Urbanization in American economic history, 1800–2000

Leah Boustan, Devin Bunten, Owen Hearey

Research output: Chapter in Book/Report/Conference proceedingChapter

1 Scopus citations

Abstract

This chapter explores the economic forces that led the United States to become an urban nation. The urban wage premium in the United States was remarkably stable over the past two centuries, ranging between 15 and 40 percent. The wage premium rose through the mid-nineteenth century as new manufacturing technologies enhanced urban productivity, then fell from 1880 to 1940 (especially through 1915) as investments in public health infrastructure improved the urban quality of life, and finally rose sharply after 1980, coinciding with the skill- (and apparently also urban-) biased technological change of the computer revolution. Over the twentieth century, households and employment have relocated from the central city to the suburban ring. Rising incomes and falling commuting costs can explain much of this pattern, while urban crime and racial diversity also played a role.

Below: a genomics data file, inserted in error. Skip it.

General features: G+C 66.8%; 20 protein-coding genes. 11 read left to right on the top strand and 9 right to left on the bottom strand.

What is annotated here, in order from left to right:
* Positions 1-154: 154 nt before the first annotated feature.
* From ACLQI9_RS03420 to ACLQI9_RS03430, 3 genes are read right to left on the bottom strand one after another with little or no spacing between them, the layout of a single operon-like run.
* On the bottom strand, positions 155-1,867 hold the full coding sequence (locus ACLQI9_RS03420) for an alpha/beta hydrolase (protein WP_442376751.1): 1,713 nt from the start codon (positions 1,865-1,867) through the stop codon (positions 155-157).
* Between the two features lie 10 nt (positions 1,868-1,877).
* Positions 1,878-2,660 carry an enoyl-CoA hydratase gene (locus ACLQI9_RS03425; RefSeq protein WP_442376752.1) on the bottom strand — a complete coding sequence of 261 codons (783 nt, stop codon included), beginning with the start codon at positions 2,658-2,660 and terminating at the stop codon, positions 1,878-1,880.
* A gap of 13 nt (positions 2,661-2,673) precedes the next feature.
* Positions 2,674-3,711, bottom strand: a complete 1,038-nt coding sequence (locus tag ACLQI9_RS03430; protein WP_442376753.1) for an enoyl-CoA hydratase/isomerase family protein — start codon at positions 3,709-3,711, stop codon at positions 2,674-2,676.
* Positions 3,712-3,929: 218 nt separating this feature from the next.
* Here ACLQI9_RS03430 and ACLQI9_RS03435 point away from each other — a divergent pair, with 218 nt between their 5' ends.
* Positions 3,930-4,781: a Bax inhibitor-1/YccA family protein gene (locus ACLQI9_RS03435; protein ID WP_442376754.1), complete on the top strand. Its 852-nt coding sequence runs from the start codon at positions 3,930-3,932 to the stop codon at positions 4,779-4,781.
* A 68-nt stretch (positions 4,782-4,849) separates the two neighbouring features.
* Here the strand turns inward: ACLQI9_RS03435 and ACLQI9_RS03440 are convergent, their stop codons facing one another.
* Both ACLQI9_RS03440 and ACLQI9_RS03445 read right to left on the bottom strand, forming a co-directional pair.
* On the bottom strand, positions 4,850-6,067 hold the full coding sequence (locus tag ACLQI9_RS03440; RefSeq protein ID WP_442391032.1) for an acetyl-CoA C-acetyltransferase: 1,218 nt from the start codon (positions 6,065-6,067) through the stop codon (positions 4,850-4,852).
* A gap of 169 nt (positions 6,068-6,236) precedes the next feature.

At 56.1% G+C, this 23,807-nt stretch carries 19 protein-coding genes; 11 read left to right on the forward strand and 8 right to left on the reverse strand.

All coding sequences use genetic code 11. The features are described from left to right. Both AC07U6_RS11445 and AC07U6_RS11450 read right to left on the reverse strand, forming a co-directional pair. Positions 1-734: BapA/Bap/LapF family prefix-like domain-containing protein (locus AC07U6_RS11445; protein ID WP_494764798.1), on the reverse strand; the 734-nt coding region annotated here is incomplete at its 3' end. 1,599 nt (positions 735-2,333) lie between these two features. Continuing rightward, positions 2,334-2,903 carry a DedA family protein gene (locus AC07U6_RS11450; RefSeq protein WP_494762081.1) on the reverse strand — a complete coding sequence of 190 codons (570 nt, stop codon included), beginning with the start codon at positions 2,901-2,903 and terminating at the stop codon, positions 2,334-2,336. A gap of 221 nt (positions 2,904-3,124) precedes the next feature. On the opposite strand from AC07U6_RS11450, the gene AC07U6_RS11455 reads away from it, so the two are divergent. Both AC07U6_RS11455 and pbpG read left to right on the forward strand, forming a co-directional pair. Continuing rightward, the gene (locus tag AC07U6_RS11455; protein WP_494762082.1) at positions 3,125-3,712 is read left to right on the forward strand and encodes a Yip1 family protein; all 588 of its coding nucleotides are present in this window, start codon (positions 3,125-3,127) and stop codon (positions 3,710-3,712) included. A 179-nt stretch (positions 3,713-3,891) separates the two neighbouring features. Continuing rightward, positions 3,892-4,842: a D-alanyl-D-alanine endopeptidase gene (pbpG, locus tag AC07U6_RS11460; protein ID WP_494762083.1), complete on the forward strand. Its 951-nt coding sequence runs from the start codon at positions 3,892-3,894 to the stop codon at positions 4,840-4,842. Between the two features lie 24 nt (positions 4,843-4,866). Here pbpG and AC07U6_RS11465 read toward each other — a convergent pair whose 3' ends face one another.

Original languageEnglish (US)
Title of host publicationThe Oxford Handbook of American Economic History
PublisherOxford University Press
Pages75-99
Number of pages25
Volume2
ISBN (Electronic)9780190882624
DOIs
StatePublished - Jan 1 2018

All Science Journal Classification (ASJC) codes

  • Arts and Humanities(all)

Keywords

  • City
  • Productivity
  • Public health
  • Suburbs
  • Urbanization
  • Wage

Fingerprint Dive into the research topics of 'Urbanization in American economic history, 1800–2000'. Together they form a unique fingerprint.

  • Cite this

    Boustan, L., Bunten, D., & Hearey, O. (2018). Urbanization in American economic history, 1800–2000. In The Oxford Handbook of American Economic History (Vol. 2, pp. 75-99). Oxford University Press. https://doi.org/10.1093/oxfordhb/9780190882624.013.25